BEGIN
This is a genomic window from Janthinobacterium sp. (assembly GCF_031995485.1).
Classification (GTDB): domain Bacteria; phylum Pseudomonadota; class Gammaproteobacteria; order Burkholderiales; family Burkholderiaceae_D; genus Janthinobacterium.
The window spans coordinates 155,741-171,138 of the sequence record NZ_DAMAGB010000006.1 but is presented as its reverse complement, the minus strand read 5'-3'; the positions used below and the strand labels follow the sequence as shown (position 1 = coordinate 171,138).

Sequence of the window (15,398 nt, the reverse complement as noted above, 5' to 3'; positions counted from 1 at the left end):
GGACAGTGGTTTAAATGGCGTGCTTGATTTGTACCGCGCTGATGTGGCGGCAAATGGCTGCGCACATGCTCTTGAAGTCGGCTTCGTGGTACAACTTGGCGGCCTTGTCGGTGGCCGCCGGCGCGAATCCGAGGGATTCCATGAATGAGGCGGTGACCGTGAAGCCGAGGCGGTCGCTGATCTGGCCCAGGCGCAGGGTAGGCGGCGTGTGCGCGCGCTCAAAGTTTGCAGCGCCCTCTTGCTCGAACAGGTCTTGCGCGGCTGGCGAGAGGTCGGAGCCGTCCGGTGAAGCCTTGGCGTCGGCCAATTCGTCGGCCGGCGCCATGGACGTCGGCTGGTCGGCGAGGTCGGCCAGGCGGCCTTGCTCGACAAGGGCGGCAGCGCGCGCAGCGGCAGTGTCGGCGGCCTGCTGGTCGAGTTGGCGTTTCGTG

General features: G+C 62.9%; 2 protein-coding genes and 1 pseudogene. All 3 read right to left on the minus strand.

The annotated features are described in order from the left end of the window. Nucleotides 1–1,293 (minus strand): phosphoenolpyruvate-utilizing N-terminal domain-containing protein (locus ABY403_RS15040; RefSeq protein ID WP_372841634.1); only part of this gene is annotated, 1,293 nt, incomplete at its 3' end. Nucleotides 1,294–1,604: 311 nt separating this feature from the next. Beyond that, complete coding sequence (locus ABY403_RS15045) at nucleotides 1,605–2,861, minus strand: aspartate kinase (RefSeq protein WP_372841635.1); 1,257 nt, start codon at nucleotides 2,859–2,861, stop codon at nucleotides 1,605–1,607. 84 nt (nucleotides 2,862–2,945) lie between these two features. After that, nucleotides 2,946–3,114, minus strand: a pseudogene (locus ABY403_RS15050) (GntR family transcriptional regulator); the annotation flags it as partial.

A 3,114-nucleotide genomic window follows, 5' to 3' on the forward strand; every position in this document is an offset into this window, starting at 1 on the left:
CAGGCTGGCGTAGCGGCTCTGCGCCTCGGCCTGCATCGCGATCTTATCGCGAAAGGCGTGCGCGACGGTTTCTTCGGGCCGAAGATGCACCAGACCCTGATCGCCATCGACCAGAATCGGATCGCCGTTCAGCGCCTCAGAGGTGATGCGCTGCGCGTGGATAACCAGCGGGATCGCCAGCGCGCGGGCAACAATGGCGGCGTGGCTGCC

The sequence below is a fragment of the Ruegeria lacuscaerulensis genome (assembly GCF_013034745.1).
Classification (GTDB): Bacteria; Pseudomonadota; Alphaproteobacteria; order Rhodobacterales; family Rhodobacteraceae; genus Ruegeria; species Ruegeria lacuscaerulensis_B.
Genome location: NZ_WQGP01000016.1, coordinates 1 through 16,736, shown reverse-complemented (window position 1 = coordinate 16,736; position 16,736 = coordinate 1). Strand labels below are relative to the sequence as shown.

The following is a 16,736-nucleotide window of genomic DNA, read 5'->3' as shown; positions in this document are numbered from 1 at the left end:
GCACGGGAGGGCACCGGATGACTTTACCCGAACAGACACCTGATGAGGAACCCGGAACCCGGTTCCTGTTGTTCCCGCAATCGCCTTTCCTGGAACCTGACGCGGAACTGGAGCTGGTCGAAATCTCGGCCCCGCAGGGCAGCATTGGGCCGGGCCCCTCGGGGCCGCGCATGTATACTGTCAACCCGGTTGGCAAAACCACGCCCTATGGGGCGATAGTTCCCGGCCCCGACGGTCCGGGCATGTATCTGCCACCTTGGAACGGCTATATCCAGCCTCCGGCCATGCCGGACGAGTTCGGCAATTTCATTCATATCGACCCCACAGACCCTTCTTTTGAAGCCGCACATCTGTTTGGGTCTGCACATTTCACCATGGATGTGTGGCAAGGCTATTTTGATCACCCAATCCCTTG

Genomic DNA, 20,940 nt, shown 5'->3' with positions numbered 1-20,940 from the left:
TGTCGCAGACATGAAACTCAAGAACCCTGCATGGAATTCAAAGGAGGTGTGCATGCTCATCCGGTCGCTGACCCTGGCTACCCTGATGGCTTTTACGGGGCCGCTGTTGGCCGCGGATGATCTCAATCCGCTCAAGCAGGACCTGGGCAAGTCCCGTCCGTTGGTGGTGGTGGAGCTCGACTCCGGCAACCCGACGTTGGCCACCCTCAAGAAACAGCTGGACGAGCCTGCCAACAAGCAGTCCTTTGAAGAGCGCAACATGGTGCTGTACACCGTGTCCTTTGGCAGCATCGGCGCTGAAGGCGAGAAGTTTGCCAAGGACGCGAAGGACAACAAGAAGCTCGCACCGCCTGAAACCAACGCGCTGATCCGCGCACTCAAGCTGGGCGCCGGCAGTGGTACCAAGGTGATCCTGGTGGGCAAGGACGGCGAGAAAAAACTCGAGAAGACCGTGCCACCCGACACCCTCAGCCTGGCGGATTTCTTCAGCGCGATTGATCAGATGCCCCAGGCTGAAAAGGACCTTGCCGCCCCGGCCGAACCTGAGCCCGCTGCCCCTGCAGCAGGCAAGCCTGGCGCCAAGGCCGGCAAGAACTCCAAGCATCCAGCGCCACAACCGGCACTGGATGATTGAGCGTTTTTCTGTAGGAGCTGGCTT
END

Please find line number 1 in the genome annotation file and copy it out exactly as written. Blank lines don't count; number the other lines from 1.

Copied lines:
This is a genomic window from Janthinobacterium sp. (assembly GCF_031995485.1).